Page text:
“That won’t work; we would still have to pay to scale. Some will refuse that.”

“You can pay them much more than scale.”


“Pay them in kind?”

“What do you mean?”

“Have them list their time as a charitable donation. You issue them a letter stating that their time is tax deductible as a charitable donation. I mean do the charity for real like the March of Dimes telethon.”

“Do not put an amount in the letter; let each person decide their own worth. Their agent will get ten percent of that deduction.”

“What if they decide they are worth some ridiculous amount?”

“That’s between them and the IRS, it’s just like when you make a donation to the Salvation Army, they have you do the valuation. That way they are not in the middle. As they say pigs get fat, hogs get slaughtered.”

“We would have to get everyone together again for the show.”

“Use the footage you have, then have volunteers who were present like myself make the on air pleas.”

“Would you do that?”

“For the right charity I would.”

“Rick, once again I owe you big time. Now to decide which network will carry it.”

“That’s easy, the one who created this mess. They can carry the cost, that or be sued by everyone else.”

“I love it.”

I told him I had to be going, but he stopped me.

“Rick, what did you think of the class ring design by committee.”

I didn’t know how to answer that. Mr. Monroe laughed at me.

“Horrid, gaudy things aren’t they?”

“Uh, yeah.”

He went to his desk and picked up a small jewelers box.

“You told me why you wanted a class ring. When I saw those monsters I knew it would not work. So here.”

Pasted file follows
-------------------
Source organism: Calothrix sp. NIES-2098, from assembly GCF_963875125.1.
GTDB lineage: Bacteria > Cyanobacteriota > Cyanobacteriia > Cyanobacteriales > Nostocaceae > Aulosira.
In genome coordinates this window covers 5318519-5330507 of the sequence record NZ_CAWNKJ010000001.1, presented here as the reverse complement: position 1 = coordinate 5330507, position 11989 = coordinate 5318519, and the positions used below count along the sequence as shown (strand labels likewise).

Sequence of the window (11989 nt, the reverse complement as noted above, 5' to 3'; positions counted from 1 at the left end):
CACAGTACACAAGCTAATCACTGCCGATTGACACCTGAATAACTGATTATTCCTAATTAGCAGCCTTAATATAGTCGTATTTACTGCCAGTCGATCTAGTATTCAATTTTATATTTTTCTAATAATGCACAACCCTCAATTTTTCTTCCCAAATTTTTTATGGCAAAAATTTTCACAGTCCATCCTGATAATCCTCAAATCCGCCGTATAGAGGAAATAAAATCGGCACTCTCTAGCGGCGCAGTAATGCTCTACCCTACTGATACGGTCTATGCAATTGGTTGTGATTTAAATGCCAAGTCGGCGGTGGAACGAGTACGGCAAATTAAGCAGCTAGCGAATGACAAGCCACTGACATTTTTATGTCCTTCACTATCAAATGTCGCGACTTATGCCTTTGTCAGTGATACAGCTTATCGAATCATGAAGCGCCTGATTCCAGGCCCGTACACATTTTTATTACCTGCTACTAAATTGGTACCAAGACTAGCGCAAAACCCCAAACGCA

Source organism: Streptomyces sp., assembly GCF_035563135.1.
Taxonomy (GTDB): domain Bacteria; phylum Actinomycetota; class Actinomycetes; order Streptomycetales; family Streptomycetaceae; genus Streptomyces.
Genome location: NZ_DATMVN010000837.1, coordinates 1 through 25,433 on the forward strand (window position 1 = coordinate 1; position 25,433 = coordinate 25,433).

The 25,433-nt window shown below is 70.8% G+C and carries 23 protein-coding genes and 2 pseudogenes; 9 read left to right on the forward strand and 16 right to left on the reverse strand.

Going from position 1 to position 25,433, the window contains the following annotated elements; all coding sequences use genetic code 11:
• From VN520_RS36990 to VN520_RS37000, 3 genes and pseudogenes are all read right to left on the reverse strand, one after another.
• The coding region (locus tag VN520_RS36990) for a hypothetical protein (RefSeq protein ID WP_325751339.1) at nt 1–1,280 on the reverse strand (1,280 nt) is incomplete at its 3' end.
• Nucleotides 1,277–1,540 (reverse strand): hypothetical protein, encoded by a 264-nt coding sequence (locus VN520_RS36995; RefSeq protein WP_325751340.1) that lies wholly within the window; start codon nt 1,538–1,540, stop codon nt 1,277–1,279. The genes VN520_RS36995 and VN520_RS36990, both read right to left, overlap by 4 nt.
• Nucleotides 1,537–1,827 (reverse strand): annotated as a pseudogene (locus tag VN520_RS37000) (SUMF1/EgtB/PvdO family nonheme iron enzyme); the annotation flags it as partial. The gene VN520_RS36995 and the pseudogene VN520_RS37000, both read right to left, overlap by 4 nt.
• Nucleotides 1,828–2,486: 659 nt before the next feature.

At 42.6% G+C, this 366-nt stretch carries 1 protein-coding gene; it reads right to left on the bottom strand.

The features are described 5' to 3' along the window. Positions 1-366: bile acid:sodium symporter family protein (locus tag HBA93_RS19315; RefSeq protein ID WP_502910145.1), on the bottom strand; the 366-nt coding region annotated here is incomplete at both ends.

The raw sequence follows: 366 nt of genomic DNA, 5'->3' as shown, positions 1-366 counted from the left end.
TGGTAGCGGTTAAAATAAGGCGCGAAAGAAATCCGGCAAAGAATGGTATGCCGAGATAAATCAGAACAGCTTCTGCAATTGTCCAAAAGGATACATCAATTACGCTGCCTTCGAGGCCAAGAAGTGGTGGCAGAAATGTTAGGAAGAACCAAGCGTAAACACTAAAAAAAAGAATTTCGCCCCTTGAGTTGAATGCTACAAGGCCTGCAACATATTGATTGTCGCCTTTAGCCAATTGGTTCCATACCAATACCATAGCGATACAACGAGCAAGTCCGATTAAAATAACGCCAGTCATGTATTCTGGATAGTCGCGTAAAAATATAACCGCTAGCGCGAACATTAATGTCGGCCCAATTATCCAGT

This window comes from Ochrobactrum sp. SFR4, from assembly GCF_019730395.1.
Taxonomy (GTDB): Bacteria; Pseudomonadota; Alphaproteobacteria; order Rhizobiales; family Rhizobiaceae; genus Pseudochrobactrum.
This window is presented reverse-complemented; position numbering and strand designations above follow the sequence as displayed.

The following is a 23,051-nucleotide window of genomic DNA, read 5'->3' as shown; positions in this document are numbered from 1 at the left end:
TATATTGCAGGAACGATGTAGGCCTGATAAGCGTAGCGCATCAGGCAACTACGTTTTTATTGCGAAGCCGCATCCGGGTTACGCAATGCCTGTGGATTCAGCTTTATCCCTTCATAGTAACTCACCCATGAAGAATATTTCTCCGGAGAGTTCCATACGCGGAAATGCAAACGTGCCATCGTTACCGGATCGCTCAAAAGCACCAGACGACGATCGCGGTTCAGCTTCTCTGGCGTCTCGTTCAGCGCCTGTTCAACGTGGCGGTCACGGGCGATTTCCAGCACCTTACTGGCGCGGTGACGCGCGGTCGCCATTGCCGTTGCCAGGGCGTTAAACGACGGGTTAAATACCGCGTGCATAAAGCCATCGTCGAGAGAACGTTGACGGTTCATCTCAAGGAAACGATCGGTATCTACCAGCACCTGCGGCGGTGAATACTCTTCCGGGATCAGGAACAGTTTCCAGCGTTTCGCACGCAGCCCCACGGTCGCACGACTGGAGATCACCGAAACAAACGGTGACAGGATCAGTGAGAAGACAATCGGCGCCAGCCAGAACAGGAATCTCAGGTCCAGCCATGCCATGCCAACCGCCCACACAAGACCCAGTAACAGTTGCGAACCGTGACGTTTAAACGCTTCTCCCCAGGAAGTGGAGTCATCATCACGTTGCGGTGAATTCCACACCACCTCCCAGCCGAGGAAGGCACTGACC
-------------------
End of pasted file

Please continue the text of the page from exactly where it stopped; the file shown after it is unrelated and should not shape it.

He handed me a box, when I opened it there was a normal looking and size class ring, with WHS on the sides. It was perfect. It was what a real high school student would give his girlfriend.

“Mr. Monroe I don’t know how to thank you.”

“You have more than thanked me today Rick. I mean it if you ever have problems the studio will do all that is in its power to help you out.”

Knowing what I did about Hollywood’s past that was an enormous promise.”

“Thank you Sir.”

His phone rang about that time. After answering it he told me he had to get moving, Hepburn and Wayne were raising hell on the backlot.

I had spent the whole afternoon at the studio so I headed home for dinner. We talked about the day. I related my ideas for the sock hop fiasco. Everyone thought it was a good plan. Denny and Eddie didn’t pay much attention as they were in a big argument about who would win a fight between Batman and Superman.

I was learning to keep an eye on Mary. She was listening to the TV plans avidly. I wondered what was going through her devious little mind.

After the heady adventures of the day reality crept in as I headed to the library to do school work. After several hours the day caught up with me and I went to my room and crashed.

As I ran Tuesday morning I tried to sort out yesterday in my head. I had wins and losses. The biggest win was the charity telethon idea. The loss was my impulsive decision to hire Dennis.

My family had come together to develop a plan to straighten out the situation. The question was; how did I arrive there in the first place? After some thought, I realized I had made a decision when I didn’t have to.

As I thought more I decided my order of decision making should be; people then cost. The first question on any decision is do I have to make that decision right now. If not put it off until I consult with those whose opinions I respect. If I can’t put it off make sure everyone involved knew why I’m making the decision and what may cause me to change my mind later.

If I have to make a decision immediately and there is no way to reverse it later, learn to live with the consequences. The important thing is to put off decisions until they are thought through if at all possible.

I made a personal resolve to stop whenever I was thinking about an action that would affect other’s lives.

I was thinking so hard on these issues that I completed my run with absolutely no idea of what course I had taken. When I got back Ben was out in the yard working with the horses. I asked him how it was going. He told me that position was so far beyond his dreams he didn’t know what to say.